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Tiny houses need a place to park in the Victorian planning system

Tiny houses need a place to park

March 25, 2018

Tiny houses are the ‘next big thing’. Or so we’ve been told for the past five years. For the sake of this article, given there is no exact definition on the specific size of a tiny house, I consider a tiny house to be an independent single bedroom/bathroom/kitchenette dwelling of less than 50 square metres.

Yet despite the attention these sleek, sustainable boxes continue to generate, few Victorians will actually live in one until the planning scheme changes.

Yes, tiny houses are being built and used – as holiday lets, and by a brave few who park them in friends’ backyards, hoping neighbours won’t tell local authorities. But changes to the planning scheme are needed to tip the tiny house movement into the mainstream.

There are currently three main options in Victoria for locating a tiny house:

1) In a backyard as a ‘dependent person’s unit’. More commonly known as a ‘granny flat’, the unit must be moveable and house a genuine dependent.

2) As an approved second dwelling on your lot. This option requires a planning permit as well as compliance with Rescode and the building code. This option is difficult, if not impossible, to achieve as current planning policies refer to dwellings of regular size rather than tiny houses and the creation of tiny house lots would be similarly onerous.

3) In a caravan park — caravan parks are rare in urban areas and often lack amenity.

In order for Victorians to reap the benefits of the tiny house movement including increased housing choice, sustainability and affordability, there are a number of changes required to planning policy.

First, planning provisions for dependent person’s units should be relaxed: you should not have to be a dependent to live in a granny flat or similar.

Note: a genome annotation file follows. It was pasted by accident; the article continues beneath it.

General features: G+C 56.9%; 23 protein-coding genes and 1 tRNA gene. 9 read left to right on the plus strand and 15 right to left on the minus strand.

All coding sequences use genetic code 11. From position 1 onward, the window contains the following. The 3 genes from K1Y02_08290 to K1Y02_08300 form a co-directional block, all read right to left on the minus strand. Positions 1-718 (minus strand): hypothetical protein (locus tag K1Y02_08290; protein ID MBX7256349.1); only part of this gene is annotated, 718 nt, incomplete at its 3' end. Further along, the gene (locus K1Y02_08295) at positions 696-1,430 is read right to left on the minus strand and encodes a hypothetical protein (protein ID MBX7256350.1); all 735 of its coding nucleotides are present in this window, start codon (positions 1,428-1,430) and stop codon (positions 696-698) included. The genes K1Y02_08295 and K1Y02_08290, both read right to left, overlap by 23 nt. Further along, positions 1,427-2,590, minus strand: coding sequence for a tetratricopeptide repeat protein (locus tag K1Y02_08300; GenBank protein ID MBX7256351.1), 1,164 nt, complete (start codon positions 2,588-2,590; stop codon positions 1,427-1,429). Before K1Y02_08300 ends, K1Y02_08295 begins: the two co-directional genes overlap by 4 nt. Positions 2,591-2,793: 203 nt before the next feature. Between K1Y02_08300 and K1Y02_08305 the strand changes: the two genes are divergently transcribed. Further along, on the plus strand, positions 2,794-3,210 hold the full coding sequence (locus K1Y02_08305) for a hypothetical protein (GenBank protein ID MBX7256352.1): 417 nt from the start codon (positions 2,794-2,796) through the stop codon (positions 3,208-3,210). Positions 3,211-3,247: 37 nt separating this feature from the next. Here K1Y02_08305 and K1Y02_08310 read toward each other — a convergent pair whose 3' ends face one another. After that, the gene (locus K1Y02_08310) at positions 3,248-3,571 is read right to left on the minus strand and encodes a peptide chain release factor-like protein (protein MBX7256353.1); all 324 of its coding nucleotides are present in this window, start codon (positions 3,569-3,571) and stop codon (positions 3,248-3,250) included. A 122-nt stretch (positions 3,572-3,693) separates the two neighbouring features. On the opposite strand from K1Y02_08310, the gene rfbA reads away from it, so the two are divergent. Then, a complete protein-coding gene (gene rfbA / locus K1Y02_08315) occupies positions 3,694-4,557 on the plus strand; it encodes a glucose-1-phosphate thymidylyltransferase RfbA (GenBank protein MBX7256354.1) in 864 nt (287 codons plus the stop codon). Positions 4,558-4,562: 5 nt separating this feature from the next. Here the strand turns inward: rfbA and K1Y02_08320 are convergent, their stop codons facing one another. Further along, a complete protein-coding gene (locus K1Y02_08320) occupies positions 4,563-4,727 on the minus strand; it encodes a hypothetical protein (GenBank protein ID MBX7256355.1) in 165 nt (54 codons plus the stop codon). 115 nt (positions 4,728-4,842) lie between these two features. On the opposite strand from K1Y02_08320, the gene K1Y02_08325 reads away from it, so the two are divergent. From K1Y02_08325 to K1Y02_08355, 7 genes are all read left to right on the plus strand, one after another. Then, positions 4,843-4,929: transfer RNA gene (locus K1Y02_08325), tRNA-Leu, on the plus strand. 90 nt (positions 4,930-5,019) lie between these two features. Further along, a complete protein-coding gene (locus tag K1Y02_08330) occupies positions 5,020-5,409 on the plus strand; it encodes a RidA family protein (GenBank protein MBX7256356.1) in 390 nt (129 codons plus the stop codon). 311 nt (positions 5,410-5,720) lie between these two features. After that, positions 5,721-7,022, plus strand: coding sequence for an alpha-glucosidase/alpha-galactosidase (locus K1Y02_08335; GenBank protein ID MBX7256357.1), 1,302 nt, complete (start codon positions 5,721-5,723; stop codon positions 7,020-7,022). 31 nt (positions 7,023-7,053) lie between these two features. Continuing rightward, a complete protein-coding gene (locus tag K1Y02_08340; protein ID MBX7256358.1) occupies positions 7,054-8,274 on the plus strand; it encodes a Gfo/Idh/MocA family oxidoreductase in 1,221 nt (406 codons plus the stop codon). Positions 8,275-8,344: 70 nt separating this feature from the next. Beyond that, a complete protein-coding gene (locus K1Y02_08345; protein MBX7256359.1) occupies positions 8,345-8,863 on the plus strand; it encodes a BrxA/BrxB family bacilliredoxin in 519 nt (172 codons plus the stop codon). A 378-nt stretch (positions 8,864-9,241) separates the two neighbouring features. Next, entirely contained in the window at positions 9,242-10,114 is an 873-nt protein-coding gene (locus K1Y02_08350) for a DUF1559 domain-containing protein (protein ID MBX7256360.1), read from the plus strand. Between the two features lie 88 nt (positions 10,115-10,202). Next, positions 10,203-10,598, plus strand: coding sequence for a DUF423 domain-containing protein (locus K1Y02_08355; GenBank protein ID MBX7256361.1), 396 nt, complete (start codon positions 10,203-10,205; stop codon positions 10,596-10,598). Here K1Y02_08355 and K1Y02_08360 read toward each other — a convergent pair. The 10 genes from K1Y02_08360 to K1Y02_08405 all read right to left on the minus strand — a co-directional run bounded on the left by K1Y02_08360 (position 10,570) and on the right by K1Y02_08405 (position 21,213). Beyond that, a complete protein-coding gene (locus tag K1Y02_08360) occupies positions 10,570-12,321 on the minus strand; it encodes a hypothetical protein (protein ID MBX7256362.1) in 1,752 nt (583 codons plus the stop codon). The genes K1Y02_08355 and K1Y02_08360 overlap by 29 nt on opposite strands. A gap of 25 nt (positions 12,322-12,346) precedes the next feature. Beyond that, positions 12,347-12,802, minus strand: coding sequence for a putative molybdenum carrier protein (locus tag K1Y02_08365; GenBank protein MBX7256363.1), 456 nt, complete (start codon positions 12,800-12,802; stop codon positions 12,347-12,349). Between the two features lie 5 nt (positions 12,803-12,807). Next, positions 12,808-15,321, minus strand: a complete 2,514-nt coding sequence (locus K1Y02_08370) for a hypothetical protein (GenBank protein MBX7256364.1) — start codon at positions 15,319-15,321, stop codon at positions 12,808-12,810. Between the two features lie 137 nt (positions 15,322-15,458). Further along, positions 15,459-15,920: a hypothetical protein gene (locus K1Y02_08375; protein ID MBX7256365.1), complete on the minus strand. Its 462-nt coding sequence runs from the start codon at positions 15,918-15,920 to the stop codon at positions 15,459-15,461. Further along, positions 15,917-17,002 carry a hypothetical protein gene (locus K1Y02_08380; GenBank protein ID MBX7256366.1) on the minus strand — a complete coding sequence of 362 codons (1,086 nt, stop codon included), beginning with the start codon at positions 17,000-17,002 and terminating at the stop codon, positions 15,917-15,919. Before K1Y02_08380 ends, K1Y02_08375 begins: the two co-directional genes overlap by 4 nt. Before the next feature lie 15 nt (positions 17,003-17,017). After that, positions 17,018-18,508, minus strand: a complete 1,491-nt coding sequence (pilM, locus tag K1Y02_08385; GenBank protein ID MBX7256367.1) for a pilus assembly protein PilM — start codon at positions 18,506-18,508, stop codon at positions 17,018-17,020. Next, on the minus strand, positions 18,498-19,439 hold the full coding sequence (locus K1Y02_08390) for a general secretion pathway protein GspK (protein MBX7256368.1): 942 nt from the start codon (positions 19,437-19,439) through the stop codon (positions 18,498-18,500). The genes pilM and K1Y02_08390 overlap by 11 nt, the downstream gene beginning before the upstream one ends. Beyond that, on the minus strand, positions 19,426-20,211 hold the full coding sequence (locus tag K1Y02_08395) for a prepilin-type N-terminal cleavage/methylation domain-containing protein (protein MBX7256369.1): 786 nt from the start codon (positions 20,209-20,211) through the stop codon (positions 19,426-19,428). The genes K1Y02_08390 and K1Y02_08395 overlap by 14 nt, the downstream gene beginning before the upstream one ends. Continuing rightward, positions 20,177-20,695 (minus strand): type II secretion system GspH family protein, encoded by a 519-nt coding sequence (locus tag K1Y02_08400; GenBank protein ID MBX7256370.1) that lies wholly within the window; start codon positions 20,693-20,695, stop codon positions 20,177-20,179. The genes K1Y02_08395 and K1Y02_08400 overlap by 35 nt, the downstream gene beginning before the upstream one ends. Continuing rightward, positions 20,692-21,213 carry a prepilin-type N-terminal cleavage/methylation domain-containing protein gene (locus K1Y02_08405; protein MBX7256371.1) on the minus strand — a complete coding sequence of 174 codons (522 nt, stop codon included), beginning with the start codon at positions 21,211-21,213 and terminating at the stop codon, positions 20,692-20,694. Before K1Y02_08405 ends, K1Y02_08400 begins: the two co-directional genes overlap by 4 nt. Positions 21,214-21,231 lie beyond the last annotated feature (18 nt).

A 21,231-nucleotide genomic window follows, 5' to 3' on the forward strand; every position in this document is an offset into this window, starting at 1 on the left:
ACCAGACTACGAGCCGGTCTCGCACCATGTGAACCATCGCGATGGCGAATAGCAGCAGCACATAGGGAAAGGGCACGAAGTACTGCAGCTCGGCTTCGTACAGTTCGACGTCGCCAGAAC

This would improve density in the ‘missing middle’ ring of Melbourne suburbs, create affordable housing with excellent amenity, deliver more options for people to ‘age in place’, and appease those concerned about towering developments affecting neighbourhood character.

Retirees could buy a safe, custom-built tiny house in a friend or relative’s garden (while meeting all the usual requirements to protect privacy and amenity). This would allow them to stay in the neighbourhood they know and love, while contributing a small lease.

Young people could buy their first (tiny) home in a great suburb and avoid having to decide between a crippling mortgage, a long commute or becoming a perpetual tenant.

Others could gain extra income by installing a tiny house as a rental. These new houses would be better constructed and more energy efficient than older rental stock and allow tenants to live close to work and amenities, all while saving for a place of their own.

‘Tiny house villages’ should also be defined in the planning scheme, distinguishing them from caravan parks, which can be sprawling and isolated with basic holiday-style dwellings. Tiny house villages could win approval on the grounds of providing thoughtfully designed, eco-friendly homes in areas with excellent amenity, including transport options (which would limit or remove the need for carparks).

Winning public support for these ideas will be challenging, but attitudes are changing. Hansen’s Planning Team helped secure planning approval for the Launch Housing project, designed by Sophie Dyring of Schored Projects — a village of small units (slightly larger than a typical tiny house) for the homeless, located on under-utilised government land in Footscray and Maidstone.

This approval should hearten fans of the tiny house movement and prompt interest in how under-utilised land in Melbourne can be put to better use. Off-grid tiny houses mean huge savings on utilities and are a particularly attractive option for this type of land.

Projects such as Launch also provide a strong, public example of how important it is for everyone to have a place of their own.

As a study by Griffith University discovered, the main driver for those interested in tiny houses is not fashion, but economics. Interest among recipients was in fact strongest among women over 50 — the fastest-growing demographic for homelessness in Australia.

One respondent to the study said: “I just want to own my home. I have been a renter for 30 years and long to own my own space and have more freedom to do things I love and work less.”

It’s a plain truth that highlights how planning provisions for tiny houses could make a big difference.

Gary Wissenden is an Urban Planning Director at Hansen Partnership. You can email Gary here. 

 

 

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